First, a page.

YOU would think not much could faze global adventurer and record-breaking cyclist Mark Beaumont.
But he has admitted that his latest challenge – a swim across Loch Tay – is “way out of his comfort zone”.
The 29-year-old is preparing for what has been described as Scotland’s toughest one-day endurance event to help raise funds for Edinburgh-based Mercy Corps.
He will aim to complete the challenge alongside Mercy Corps worker Brian Atkinson to raise funds and awareness for the charity’s project rehabilitating child soldiers in Colombia.
The 15-mile run across seven Munros, seven-mile kayak and 34-mile cycle as part of the Artemis Great Kindrochit Quadrathlon are all pretty standard fare for Mark. But the relatively short 0.8 mile swim is another matter.
He told the Evening News: “The cycling should be fine after my expeditions cycling around the world, but I’m actually a bit concerned about the swim across the loch. It’s way outside my comfort zone.
“I don’t know who will be looking after who on the day. I imagine Brian will be a better swimmer than me but maybe I can offer some help on the bike.
He added: “The event takes place close to where I live so it’s my back garden in terms of training.”
The documentary maker and round-the-world cyclist will join hundreds of others taking part in the event.
There are an estimated 14,000 child soldiers in Colombia, with the Edinburgh charity providing safe homes, counselling, rehabilitation and vocational training for many who have escaped or been rescued, to help them start over.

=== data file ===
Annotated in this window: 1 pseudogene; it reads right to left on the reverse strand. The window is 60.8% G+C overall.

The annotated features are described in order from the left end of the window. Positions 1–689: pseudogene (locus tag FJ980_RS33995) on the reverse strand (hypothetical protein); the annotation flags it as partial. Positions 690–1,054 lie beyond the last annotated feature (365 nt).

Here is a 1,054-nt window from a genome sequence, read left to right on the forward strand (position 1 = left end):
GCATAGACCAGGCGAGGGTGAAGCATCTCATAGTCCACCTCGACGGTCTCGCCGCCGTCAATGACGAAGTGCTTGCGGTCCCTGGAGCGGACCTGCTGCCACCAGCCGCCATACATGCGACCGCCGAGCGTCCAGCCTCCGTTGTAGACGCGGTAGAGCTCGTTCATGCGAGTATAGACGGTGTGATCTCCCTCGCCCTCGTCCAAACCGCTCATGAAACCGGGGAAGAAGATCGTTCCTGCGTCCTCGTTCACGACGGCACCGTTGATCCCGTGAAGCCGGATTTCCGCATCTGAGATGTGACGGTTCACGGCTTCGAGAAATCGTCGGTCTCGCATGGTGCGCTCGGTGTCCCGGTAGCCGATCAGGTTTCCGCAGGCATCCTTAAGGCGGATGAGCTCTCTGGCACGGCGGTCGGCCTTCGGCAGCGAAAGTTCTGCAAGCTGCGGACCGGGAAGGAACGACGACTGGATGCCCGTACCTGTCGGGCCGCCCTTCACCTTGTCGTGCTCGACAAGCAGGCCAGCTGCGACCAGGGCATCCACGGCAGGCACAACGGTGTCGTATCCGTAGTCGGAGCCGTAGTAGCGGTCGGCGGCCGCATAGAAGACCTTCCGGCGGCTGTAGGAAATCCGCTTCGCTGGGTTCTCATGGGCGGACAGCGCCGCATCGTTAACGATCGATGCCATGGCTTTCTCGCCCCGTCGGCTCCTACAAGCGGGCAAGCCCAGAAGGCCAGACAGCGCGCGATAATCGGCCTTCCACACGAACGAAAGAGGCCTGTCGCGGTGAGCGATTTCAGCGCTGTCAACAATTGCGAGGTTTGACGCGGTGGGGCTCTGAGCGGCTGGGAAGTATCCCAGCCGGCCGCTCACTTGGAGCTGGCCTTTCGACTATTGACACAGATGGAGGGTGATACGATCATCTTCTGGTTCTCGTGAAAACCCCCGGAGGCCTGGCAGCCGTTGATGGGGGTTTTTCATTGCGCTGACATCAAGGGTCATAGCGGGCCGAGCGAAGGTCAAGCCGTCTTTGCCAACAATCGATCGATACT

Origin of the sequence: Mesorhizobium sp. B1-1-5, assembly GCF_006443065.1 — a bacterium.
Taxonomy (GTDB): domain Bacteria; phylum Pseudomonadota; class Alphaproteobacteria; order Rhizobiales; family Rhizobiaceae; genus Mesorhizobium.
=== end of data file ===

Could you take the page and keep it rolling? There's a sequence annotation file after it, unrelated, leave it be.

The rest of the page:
Zoe Hopkins, the charity’s Edinburgh-based programme officer for Latin America, worked with the Mercy Corps team in Colombia in April.
The 39-year-old, who lives in Leith, said: “Brian’s pretty fit and athletic, but inevitably he’s not going to be able to compete with Mark’s kind of fitness and endurance. Mark knows that though, and is happy to take part and support the cause without pushing for a record- breaking time.”
Brian will travel to Scotland from Colombia to take part in the challenge. He also wants to thank participants for all their support for his team’s work with children and young people affected by the conflict in Colombia.
The 37-year-old American said: “This is such an important project and we’re very happy to have Mark’s support. With his help and the fundraising efforts of all the participants, we can continue to help former child soldiers start a new life, free of violence and fear.”
Mercy Corps is still looking for volunteers to help out at the event in Perthshire on July 14. To get involved email firstname.lastname@example.org or call 0131-662 5167.
Rebels use children as young as 12 to fight
THERE are 14,000 child soldiers in Colombia’s armed groups.
The average age that a child joins the FARC, Colombia’s largest rebel group, is 12.
A total of 5000 child soldiers have demobilised since 2001 – 83 per cent escaped and 17 per cent were captured or rescued by government forces.
Mercy Corps is helping more than 15,000 children and their families, assisting those who have been child soldiers recover and start a new life, and keeping those who haven’t from being recruited.
The team gives former child soldiers a safe home and space to recover from their experience, counselling, training in life skills and independent living, vocational training and internships.